False Alarm on Foreign Capabilities
Lewis, Jeffrey, Arms Control Today
The Commission to Assess U.S. National security Space Management and Organization, which Donald Rumsfeld chaired until his nomination as secretary of Defense, warned of a coming "Space Pearl Harbor."1 During congressional testimony in 2002, Rumsfeld repeated the warning:
Consider for a moment the chaos that would ensue if an aggressor succeeded in striking our satellite networks: cell phones would go dead; ATM cards would stop functioning; electronic commerce would sputter to a halt; air traffic control systems would go offline, grounding planes and blinding those in the air. U.S. troops would see their communications jammed; their precision strike weapons would stop working.2
"Today," Rumsfeld allowed, "no nation has the capability to wreak such havoc." He added, however, that the United States "must make sure no one can. Our goal is not to bring war into space, but rather defend against those who would."3
Who would? Some countries, particularly China and Russia, might have the capability to develop counterspace capabilities that would disable U.S. command, control, and intelligence systems based in space. They have not yet made that choice, however. Their decisions will depend in large measure on whether U.S. policymakers have the wisdom to forgo similar efforts; the United States is the only country currently developing counterspace systems (see page 12).
Rumsfeld claims that "adversaries are likely to develop ground-based lasers, space jamming, and 'killer' microsatellites to attack U.S. space assets," but this alarmist judgment is not based on the available evidence. Indeed, a fair reading of unclassified intelligence estimates and the Pentagon's own official statements suggest countries are not investing the time, money, and energy needed for such efforts.
The Pentagon does not claim that it has evidence that any operational anti-satellite (ASAT) lasers have been deployed overseas or that a laser weapon has ever been used to destroy an orbiting satellite.4 Department of Defense officials do assert that working prototypes have "reportedly" engaged ground targets.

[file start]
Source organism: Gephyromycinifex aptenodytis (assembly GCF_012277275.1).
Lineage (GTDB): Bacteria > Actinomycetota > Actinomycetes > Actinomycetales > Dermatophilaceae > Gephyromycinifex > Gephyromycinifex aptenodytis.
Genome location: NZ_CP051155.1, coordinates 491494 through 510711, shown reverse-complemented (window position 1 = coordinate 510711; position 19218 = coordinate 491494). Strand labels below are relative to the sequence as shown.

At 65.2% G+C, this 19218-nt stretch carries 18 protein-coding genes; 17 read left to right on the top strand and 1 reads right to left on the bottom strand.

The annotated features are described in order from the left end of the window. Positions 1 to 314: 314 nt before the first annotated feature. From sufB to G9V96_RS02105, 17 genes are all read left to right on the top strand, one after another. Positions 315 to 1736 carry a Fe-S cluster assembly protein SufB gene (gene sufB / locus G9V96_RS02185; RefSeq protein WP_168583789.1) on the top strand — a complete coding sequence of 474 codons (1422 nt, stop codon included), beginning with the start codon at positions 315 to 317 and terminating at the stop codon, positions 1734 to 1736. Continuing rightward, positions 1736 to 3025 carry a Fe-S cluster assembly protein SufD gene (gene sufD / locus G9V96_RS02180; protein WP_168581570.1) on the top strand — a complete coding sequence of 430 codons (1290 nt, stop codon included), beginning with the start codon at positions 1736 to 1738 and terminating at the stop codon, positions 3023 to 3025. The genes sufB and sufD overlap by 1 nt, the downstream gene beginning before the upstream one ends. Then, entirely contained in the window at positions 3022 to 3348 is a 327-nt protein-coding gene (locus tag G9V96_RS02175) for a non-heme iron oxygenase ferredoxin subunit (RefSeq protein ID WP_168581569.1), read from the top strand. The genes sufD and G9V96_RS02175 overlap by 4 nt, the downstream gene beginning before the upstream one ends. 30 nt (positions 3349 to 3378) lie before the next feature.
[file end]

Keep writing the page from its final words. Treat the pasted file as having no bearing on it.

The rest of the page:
The "working prototype" in question is probably a reference to the Soviet-era Sary Shagan facility in Kazakhstan, which Russia continues to use to test anti-ballistic missile capabilities.5 Although 1980s-era editions of the Defense Department's Soviet Military Power speculated that the laser "may have sufficient power to damage some unprotected satellites in near-earth orbits," that conclusion was undermined by a visit of a team of researchers to the facility in 1989.6
China is sometimes said to be developing ground-based lasers that can be used to damage satellites, but the Defense Department, according to the most recent edition of its Chinese Military Power, has not found any facilities in China.7
"Jamming" is the transmission of signals that interfere with the operation of a satellite or its payload.8 The Rumsfeld Commission cited "Indonesia jamming a transponder on a Chinese-owned satellite and Iran and Turkey jamming satellite TV broadcasts of dissidents" as recent examples.9 A closer look at the details of these cases reveals some general information about the overall sophistication of foreign jamming capabilities.
In the case of the dispute between Indonesia and China, APT Satellite of China reported "limited interference" with its Apstar-lA satellite from another satellite in a nearby orbital slot, operating on the same frequency.10 Although the commission calls the interference "jamming," the interference resulted from satellites operating too close together because the countries disputed ownership of the orbital slot. The dispute was eventually resolved peacefully.
Turkey and Iran have jammed satellite broadcasts by dissident groups. A Kurdish television station claimed the Turkish government jammed its broadcasts; Iran, operating from the Iranian Embassy in Havana, jammed a dissident radio station. …